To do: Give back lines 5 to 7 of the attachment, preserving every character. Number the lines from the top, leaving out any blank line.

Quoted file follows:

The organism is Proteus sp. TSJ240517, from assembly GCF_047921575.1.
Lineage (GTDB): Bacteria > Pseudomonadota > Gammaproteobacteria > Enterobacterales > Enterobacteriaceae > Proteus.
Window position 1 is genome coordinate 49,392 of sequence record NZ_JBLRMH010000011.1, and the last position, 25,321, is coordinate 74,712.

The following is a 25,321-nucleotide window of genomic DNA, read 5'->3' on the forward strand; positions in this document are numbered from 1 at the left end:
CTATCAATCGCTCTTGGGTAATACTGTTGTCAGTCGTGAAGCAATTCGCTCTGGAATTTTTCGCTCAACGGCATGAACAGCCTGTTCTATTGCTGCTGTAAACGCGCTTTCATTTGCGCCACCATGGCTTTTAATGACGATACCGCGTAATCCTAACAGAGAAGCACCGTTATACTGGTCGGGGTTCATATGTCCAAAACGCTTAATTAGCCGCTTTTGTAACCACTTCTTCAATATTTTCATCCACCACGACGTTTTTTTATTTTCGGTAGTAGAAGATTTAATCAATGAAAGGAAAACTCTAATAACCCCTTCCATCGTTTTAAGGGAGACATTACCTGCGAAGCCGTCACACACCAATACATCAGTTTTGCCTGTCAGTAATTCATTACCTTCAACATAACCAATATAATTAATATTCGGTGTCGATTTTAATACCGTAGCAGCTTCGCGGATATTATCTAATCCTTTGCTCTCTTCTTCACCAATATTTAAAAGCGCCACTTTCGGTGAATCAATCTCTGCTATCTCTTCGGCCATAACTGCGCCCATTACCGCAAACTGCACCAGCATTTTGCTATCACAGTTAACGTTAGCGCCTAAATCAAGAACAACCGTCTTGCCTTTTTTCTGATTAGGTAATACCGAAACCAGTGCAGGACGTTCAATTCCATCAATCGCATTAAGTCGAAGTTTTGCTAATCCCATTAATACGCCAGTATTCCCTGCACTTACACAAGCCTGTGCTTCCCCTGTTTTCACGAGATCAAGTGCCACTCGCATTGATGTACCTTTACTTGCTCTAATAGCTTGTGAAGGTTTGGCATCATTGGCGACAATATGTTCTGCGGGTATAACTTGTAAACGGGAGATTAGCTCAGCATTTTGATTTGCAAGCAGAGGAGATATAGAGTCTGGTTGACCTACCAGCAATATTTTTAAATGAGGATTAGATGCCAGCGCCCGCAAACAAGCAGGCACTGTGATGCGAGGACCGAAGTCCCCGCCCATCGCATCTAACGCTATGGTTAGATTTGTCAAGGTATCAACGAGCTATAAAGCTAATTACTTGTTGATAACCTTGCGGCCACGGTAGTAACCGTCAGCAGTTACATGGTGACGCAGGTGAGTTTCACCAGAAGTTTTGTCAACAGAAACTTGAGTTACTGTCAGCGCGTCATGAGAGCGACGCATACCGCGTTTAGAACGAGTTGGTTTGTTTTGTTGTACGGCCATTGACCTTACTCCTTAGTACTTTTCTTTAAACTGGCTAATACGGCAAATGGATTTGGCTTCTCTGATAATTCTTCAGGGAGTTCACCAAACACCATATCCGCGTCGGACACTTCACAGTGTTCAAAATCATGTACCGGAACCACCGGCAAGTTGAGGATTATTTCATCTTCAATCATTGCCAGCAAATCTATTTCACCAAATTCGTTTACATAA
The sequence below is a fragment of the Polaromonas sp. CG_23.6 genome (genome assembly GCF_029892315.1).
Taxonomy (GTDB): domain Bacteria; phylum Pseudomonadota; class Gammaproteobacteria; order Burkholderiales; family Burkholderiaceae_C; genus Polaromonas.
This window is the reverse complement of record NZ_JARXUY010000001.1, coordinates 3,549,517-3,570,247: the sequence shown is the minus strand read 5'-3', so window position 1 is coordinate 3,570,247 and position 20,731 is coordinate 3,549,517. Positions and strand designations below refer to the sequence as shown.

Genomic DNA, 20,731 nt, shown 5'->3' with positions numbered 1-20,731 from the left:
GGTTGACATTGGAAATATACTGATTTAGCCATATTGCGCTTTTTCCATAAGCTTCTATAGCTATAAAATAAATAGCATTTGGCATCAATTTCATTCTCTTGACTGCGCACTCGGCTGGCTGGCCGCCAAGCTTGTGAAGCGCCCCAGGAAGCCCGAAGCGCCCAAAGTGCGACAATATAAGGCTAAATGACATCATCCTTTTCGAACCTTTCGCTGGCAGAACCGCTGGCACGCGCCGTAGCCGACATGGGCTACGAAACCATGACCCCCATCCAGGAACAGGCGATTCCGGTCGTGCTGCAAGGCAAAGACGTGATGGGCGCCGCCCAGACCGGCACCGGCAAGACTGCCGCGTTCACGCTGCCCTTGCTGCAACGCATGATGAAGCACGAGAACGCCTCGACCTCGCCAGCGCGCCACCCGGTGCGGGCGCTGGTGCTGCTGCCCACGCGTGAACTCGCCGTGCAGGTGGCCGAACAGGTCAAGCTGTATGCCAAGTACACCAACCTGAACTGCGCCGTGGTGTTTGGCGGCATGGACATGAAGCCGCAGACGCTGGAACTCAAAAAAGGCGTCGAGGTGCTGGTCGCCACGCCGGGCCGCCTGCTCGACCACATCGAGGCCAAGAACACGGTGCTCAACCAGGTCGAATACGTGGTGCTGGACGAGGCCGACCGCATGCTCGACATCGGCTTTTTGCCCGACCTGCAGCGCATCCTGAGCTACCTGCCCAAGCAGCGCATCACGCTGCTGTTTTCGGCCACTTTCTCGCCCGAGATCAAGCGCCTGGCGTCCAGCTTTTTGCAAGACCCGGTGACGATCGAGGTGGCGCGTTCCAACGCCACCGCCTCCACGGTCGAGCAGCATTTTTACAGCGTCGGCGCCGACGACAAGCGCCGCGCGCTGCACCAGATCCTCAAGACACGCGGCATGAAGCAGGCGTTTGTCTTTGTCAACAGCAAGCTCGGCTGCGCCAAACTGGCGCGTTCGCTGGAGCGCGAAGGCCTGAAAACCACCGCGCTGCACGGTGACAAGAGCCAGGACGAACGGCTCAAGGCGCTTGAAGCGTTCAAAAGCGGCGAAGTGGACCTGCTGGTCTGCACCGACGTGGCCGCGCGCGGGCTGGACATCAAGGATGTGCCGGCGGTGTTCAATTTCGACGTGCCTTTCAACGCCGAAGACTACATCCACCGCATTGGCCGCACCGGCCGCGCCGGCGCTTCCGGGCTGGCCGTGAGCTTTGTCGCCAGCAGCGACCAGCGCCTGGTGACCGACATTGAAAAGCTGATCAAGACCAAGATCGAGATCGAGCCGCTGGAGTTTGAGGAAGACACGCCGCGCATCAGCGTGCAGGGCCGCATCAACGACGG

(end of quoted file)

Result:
CTATCAATCGCTCTTGGGTAATACTGTTGTCAGTCGTGAAGCAATTCGCTCTGGAATTTTTCGCTCAACGGCATGAACAGCCTGTTCTATTGCTGCTGTAAACGCGCTTTCATTTGCGCCACCATGGCTTTTAATGACGATACCGCGTAATCCTAACAGAGAAGCACCGTTATACTGGTCGGGGTTCATATGTCCAAAACGCTTAATTAGCCGCTTTTGTAACCACTTCTTCAATATTTTCATCCACCACGACGTTTTTTTATTTTCGGTAGTAGAAGATTTAATCAATGAAAGGAAAACTCTAATAACCCCTTCCATCGTTTTAAGGGAGACATTACCTGCGAAGCCGTCACACACCAATACATCAGTTTTGCCTGTCAGTAATTCATTACCTTCAACATAACCAATATAATTAATATTCGGTGTCGATTTTAATACCGTAGCAGCTTCGCGGATATTATCTAATCCTTTGCTCTCTTCTTCACCAATATTTAAAAGCGCCACTTTCGGTGAATCAATCTCTGCTATCTCTTCGGCCATAACTGCGCCCATTACCGCAAACTGCACCAGCATTTTGCTATCACAGTTAACGTTAGCGCCTAAATCAAGAACAACCGTCTTGCCTTTTTTCTGATTAGGTAATACCGAAACCAGTGCAGGACGTTCAATTCCATCAATCGCATTAAGTCGAAGTTTTGCTAATCCCATTAATACGCCAGTATTCCCTGCACTTACACAAGCCTGTGCTTCCCCTGTTTTCACGAGATCAAGTGCCACTCGCATTGATGTACCTTTACTTGCTCTAATAGCTTGTGAAGGTTTGGCATCATTGGCGACAATATGTTCTGCGGGTATAACTTGTAAACGGGAGATTAGCTCAGCATTTTGATTTGCAAGCAGAGGAGATATAGAGTCTGGTTGACCTACCAGCAATATTTTTAAATGAGGATTAGATGCCAGCGCCCGCAAACAAGCAGGCACTGTGATGCGAGGACCGAAGTCCCCGCCCATCGCATCTAACGCTATGGTTAGATTTGTCAAGGTATCAACGAGCTATAAAGCTAATTACTTGTTGATAACCTTGCGGCCACGGTAGTAACCGTCAGCAGTTACATGGTGACGCAGGTGAGTTTCACCAGAAGTTTTGTCAACAGAAACTTGAGTTACTGTCAGCGCGTCATGAGAGCGACGCATACCGCGTTTAGAACGAGTTGGTTTGTTTTGTTGTACGGCCATTGACCTTACTCCTTAGTACTTTTCTTTAAACTGGCTAATACGGCAAATGGATTTGGCTTCTCTGATAATTCTTCAGGGAGTTCACCAAACACCATATCCGCGTCGGACACTTCACAGTGTTCAAAATCATGTACCGGAACCACCGGCAAGTTGAGGATTATTTCATCTTCAATCATTGCCAGCAAATCTATTTCACCAAATTCGTTTACATAA
The sequence below is a fragment of the Polaromonas sp. CG_23.6 genome (genome assembly GCF_029892315.1).
Taxonomy (GTDB): domain Bacteria; phylum Pseudomonadota; class Gammaproteobacteria; order Burkholderiales; family Burkholderiaceae_C; genus Polaromonas.